How To Stop Sleep Talking

a an sleep talking in bed and keeping a woman awakeThe medical profession doesn’t consider sleep talking to be a serious sleep disorder on the whole.

However, if your sleep talking is waking you up or having an adverse effect on your partner’s quality of sleep, understandably you may want to try to stop it.

You might also be worried about saying something inappropriate or divulging a secret. Or perhaps you’re concerned by your children sleep talking and what it means for their health.

In this article I’ll take a closer look at what causes sleep talking. I’ll also suggest ways that might help you to control it if it’s causing difficulties for you, your partner or children.

What is sleep talking and who experiences it?

The medical name for sleep talking is somnliloquy and it’s classified as a parasomnia sleep disorder. Other parasomnias include sleep walking and night terrors. In fact, it often occurs at the same time or as part of these other disorders.

There’s very little research carried out into sleep talking. I suspect this is in part due to the difficulty of identifying suitable subjects, and because it’s not considered to be a serious sleep problem.

Sleep talking is thought to be partly genetic, and more common in males. Though researchers are still undecided about the genetic causes of sleep disorders. It’s most commonly seen in children and it’s estimated that around 50% of children will sleep talk at some point. Most grow out of it in their early teenage years.

Sleep talking in young children therefore isn’t considered an issue, unless it’s seriously effecting their sleep or associated with regular nightmares.

However, for some people it can continue into adulthood, with around 5% of adults talking in their sleep. And in some cases it can even start in adulthood, though this may be a sign of an underlying medical condition developing.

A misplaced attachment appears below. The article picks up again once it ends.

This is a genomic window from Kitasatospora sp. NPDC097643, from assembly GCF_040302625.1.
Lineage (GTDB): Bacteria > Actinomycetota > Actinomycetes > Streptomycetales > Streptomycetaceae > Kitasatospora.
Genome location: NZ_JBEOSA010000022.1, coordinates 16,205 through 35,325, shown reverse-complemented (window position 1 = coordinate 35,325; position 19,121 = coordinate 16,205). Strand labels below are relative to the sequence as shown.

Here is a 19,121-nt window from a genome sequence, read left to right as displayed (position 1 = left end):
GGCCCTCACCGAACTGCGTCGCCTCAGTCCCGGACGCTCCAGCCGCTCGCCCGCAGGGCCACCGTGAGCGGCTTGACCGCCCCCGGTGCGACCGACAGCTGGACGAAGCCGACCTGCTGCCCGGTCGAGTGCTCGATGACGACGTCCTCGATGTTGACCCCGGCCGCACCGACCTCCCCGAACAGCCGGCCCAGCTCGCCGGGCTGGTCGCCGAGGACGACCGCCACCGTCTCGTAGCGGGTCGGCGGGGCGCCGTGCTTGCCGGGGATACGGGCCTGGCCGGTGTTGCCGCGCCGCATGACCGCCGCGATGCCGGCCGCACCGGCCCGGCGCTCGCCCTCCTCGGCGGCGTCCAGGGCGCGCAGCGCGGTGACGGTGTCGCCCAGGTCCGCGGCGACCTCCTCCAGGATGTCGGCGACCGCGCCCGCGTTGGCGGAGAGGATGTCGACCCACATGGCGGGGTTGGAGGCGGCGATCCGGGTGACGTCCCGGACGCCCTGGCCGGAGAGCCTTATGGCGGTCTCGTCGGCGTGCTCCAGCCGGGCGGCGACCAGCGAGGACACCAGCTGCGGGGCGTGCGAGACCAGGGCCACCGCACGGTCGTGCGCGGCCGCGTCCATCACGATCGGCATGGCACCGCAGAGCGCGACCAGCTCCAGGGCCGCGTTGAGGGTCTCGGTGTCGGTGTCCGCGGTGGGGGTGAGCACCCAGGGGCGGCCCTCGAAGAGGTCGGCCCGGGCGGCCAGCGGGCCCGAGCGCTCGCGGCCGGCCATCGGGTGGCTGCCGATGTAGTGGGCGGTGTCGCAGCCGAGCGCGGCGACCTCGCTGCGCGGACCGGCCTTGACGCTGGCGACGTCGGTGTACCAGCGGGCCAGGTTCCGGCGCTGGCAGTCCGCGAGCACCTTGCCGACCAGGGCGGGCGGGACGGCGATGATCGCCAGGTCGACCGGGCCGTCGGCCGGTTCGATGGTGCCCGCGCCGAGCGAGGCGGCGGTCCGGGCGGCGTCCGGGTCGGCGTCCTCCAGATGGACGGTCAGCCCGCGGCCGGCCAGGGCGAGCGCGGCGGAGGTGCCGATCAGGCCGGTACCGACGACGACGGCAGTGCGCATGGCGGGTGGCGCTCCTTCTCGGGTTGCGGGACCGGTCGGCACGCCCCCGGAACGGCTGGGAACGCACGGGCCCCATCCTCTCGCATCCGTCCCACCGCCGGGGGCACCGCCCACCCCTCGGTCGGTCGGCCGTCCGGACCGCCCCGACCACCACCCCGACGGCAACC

If you live by yourself you probably don’t even know if you sleep talk. But for some the main issue is disturbing a partner’s sleep, which can lead to tension and embarrassment.

What might I say whilst sleep talking?

Since your brain is effectively unconscious whilst sleep talking, it’s unlikely that you’ll say anything sensible. It’s more likely to be random phrases, even if they’re prompted by past or future events.

cartoon of a man sleepwalking whilst his partner covers her ears with a pillowChildren will often say something based on a recent event, such as watching a cartoon on TV.

In some cases people have reported that what the person is saying appears to be making sense.

They can even appear to have a conversation without them waking up. But more often than not any talk won’t be coherent or relevant.

The scientific reality is that a lot of effort goes into having a sensible conversation.

In addition to the brain needing to decide what to say, it has to take control in a complex and coordinated way of your breathing, throat, tongue and mouth muscles.

When you’re asleep, however, your brain normally relaxes or even disables your muscles. So with reduced muscle strength, sleep talking ends up being very different from normal speech.

Why do people sleep talk?

To help answer this question it’s helpful to have a quick look at the stages of sleep. During the night we go through several sleep cycles, each containing different phases of sleep with varying levels of brain and body activity.

A typical cycle might last 90-120 minutes and consist of a number of stages including: light sleep; deep sleep; back to light sleep again; and rapid eye movement (REM) sleep. But as the night progresses the quantity and order of each stage can change.